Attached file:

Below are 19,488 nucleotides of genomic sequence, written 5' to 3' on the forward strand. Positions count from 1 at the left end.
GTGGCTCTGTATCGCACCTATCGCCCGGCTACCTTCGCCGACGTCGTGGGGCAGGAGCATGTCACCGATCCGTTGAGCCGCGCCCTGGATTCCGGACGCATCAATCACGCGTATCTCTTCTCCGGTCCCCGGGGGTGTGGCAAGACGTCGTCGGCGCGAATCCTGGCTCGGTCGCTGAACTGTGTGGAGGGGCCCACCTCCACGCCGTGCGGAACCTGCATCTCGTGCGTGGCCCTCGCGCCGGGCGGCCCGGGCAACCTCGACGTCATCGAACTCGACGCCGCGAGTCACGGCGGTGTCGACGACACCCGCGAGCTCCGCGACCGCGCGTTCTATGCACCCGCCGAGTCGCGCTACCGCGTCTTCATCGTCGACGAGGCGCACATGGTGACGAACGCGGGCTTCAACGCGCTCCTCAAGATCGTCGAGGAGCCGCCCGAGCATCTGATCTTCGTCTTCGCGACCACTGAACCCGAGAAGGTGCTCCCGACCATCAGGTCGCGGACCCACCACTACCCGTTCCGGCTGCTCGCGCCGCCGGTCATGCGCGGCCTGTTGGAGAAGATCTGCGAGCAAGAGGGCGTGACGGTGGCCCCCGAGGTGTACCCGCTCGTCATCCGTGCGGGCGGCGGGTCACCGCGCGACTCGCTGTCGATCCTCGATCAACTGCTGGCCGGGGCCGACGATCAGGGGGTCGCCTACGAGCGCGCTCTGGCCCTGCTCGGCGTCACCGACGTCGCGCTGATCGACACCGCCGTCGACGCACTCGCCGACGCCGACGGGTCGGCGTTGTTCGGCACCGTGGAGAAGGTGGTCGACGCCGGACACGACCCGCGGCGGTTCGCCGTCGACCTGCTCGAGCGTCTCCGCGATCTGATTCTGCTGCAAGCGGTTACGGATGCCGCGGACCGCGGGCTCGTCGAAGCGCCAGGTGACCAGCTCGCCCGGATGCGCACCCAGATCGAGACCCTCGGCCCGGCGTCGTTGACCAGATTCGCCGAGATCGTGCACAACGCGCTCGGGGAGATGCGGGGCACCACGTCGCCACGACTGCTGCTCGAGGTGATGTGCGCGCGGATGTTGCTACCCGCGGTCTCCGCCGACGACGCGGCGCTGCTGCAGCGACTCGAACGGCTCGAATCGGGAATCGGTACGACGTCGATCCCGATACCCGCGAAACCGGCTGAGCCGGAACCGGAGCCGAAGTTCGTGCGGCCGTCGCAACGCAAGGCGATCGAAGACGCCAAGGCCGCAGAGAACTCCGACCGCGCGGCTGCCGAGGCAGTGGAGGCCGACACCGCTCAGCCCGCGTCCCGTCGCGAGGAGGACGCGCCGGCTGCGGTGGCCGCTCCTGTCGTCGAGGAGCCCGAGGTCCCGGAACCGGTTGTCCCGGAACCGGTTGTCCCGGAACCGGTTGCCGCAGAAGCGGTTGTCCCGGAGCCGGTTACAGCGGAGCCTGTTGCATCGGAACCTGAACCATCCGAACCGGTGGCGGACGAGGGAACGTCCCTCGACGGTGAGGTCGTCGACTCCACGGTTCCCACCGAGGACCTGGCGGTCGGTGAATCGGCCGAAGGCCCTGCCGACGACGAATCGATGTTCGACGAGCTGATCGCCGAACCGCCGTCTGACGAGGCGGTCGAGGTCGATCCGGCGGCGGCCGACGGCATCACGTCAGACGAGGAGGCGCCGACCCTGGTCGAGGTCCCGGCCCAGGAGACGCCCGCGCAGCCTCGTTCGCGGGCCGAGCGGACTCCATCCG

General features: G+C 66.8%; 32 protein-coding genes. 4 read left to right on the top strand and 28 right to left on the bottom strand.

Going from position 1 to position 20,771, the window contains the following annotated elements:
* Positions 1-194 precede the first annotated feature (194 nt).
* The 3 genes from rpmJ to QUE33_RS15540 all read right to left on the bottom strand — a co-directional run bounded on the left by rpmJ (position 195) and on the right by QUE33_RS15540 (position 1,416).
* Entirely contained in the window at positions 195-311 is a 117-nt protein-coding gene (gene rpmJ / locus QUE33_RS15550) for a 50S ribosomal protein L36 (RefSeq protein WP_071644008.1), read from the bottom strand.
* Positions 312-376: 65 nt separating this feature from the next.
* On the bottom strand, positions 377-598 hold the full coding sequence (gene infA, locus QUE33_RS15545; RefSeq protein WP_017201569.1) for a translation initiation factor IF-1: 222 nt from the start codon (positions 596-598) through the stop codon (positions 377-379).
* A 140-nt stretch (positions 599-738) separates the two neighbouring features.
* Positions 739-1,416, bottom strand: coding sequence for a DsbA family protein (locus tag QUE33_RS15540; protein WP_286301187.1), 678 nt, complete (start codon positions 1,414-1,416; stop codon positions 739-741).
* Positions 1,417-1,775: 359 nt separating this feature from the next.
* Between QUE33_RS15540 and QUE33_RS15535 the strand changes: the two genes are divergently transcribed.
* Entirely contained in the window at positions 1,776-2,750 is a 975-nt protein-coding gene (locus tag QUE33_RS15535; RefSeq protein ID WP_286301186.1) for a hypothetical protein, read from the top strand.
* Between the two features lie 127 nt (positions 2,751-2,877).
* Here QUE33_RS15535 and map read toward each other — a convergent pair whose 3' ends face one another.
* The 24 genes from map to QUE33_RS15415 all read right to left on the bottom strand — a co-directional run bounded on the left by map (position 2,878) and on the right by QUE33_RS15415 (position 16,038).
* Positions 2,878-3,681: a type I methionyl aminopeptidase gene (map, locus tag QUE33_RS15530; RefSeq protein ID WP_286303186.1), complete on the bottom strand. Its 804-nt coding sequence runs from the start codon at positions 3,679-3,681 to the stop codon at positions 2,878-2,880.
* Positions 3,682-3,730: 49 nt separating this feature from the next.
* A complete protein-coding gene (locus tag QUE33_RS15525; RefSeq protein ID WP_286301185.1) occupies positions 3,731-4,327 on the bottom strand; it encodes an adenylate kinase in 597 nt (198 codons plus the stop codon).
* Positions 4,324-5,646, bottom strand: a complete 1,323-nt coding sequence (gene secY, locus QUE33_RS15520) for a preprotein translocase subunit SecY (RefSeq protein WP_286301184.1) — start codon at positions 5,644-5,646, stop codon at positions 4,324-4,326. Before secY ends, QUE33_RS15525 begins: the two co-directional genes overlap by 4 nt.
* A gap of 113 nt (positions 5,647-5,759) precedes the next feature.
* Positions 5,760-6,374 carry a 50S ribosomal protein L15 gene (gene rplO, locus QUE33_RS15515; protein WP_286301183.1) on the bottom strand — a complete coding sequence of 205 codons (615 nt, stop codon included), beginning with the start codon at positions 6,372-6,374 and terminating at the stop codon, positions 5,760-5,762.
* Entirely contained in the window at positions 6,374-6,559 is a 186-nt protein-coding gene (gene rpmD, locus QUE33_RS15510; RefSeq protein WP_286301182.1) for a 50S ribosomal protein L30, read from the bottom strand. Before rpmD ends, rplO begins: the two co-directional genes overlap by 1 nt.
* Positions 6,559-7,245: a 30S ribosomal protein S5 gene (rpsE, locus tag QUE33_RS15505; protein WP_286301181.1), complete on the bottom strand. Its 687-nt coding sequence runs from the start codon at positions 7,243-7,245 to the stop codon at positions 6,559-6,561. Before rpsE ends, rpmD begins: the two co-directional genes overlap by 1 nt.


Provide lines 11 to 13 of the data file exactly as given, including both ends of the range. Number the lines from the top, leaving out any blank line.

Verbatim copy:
* Positions 739-1,416, bottom strand: coding sequence for a DsbA family protein (locus tag QUE33_RS15540; protein WP_286301187.1), 678 nt, complete (start codon positions 1,414-1,416; stop codon positions 739-741).
* Positions 1,417-1,775: 359 nt separating this feature from the next.
* Between QUE33_RS15540 and QUE33_RS15535 the strand changes: the two genes are divergently transcribed.